Several months ago, at a packed auditorium in lower Manhattan, Pema Chödrön, one of the West’s most revered teachers, spoke frankly before a rapt audience about the challenges of dharma practice. She acknowledged that there had been periods of deep loneliness and self-doubt, but added that practice had also brought with it an ever deepening acceptance of life on its own terms. Her relaxed demeanor and steady gaze conveyed a courage and faith that seemed only to strengthen over the course of the daylong teaching, heightening the aspirations of her listeners and students. During the question and answer period that followed, Pema Chödrön pulled no punches. Absent was a sugar-coated dharma popularized by a consumer culture eager to package spiritual highs. When one woman spoke of her weariness in the aftermath of a series of brain surgeries, Pema didn’t shrink from the difficult truth: Yes, you can continue to fight, she said; in fact, it’s the best thing to do. And still, you may lose. If so, can you prepare for the inevitable? Are you willing to say yes to it, and let go if it becomes clear to you that your best efforts have failed.
The questions continued, as students lined up, some with pressing concerns, others simply to express gratitude. Often pausing before responding, sometimes taking the edge off blunt advice with humor or a compassionate smile, Pema established a trust and intimacy rare for a public gathering. At one point, she addressed what her own teacher, Dzigar Kongtrul Rinpoche, considered a unique challenge to Western students: a pervasive sense of guilt. It wasn’t enough, apparently, for practitioners in the West to note a more general sense of unease, a feeling that something was missing, that something was wrong with the world. We Westerners, she’d learned, added to it all a baffling twist: Yes, there’s something wrong with the world, and worse, what’s wrong with it is me.
During the months that followed, I often returned to this teaching, and, in particular, wondered how an obstacle like guilt might be worked with in practice. So Pema’s recent offer to speak to her teacher on this subject for Tricycle’s readers couldn’t have been more welcome. In the interview, Dzigar Kongtrul Rinpoche and Pema Chödrön offer a teaching that provides a fresh take on guilt, distinguishing it from the more skillful state of genuine remorse. While remorse allows us to consider our negative actions and to remedy what harm they may have caused, guilt is nothing more than crippling attachment to self. Ultimately, Dzigar Kongtrul Rinpoche teaches, we need to realize our own “guiltlessness”: for “the mind is, by its very nature, innocent.” A novel—and liberating—notion for a culture weaned on Original Sin.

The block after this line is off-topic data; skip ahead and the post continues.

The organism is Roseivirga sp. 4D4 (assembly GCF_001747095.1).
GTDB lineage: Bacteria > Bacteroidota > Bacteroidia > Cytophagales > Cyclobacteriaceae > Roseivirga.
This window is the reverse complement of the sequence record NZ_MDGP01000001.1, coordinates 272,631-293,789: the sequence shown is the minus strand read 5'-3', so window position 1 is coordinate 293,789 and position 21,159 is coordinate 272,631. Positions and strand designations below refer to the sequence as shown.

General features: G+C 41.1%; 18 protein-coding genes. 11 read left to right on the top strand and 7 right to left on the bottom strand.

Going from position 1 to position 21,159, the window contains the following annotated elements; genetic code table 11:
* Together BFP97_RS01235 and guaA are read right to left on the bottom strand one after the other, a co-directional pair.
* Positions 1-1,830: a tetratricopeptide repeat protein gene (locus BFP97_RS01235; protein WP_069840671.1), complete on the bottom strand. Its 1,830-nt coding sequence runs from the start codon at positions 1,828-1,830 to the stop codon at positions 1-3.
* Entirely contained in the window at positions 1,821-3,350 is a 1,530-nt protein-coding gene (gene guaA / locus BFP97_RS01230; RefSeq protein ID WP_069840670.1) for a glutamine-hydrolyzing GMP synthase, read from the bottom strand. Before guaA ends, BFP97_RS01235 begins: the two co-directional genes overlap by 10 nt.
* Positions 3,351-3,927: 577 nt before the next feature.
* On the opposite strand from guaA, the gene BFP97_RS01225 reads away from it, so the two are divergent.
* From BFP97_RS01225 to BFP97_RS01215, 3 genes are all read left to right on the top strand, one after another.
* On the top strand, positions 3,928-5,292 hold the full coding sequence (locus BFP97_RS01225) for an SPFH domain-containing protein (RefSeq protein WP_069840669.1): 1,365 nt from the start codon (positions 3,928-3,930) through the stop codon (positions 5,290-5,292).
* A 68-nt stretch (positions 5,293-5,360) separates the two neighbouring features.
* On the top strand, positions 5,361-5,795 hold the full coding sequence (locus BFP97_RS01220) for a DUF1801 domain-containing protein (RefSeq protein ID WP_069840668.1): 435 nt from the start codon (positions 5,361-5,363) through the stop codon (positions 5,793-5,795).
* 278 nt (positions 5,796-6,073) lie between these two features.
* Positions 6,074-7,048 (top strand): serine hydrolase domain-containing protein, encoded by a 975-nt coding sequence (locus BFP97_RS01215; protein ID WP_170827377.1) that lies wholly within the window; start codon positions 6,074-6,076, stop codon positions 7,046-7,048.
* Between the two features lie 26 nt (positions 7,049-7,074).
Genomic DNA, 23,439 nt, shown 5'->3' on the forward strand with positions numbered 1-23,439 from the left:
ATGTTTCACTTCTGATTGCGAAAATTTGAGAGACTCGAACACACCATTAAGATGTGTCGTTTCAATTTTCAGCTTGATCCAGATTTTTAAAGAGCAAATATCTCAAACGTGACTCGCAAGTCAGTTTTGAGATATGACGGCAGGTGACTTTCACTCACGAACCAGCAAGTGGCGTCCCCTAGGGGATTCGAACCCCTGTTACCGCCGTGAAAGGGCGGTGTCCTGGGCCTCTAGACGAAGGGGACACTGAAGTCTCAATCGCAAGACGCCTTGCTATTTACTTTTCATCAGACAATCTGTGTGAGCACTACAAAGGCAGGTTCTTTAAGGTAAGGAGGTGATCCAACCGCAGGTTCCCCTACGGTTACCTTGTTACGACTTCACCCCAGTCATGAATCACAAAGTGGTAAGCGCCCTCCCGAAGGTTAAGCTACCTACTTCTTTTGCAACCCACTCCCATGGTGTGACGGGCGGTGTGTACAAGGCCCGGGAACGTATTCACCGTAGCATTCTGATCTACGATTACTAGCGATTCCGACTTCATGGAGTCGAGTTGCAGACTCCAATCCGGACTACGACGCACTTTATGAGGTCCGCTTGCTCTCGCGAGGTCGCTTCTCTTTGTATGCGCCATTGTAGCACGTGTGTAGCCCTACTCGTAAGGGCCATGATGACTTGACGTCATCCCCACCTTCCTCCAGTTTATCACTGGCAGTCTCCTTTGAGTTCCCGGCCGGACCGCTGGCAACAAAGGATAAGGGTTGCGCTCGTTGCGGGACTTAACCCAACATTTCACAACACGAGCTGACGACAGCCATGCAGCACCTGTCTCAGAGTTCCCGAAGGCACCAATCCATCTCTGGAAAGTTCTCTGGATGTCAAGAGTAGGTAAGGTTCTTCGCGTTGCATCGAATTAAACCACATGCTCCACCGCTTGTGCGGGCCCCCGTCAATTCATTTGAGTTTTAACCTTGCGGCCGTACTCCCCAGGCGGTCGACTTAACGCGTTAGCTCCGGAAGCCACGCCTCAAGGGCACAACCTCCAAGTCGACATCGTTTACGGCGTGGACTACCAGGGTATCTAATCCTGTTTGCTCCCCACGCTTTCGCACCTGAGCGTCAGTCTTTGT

It's been over thirty years since Joseph Goldstein, Jack Kornfield, and Sharon Salzberg—among the first to practice Vipassana meditation in this country— began teaching. When I heard that the three of them would be together at the Insight Meditation Society in Barre, Massachusetts, I seized the opportunity to interview them together. The interview, which begins on page 38, offers an inside look at the lives of three teachers who have been pioneers of the teachings in the West. After we met, each agreed to take some time out for brief “one-on-ones” touching on their personal lives. While speaking with Joseph Goldstein, I felt the issue had come full circle: “Guilt,” he said, “is a lot about self.... 'I’m so bad.’ Feeling remorse is about taking responsibility.”
Sometimes, while putting an issue together, we find that themes arise serendipitously. In this case, teachers from different Buddhist traditions, after years of practice, have arrived at identical conclusions. As Jack Kornfield points out, perhaps the West’s greatest contribution to the dharma is bringing together the different traditions and practicing them in one place. Since the beginning, it has been this magazine’s mission to provide such a meeting place by offering an open and independent forum for teachers from the different traditions. Happily, in this issue, some of the West’s most well-known Buddhist teachers have taken the conversation a step further.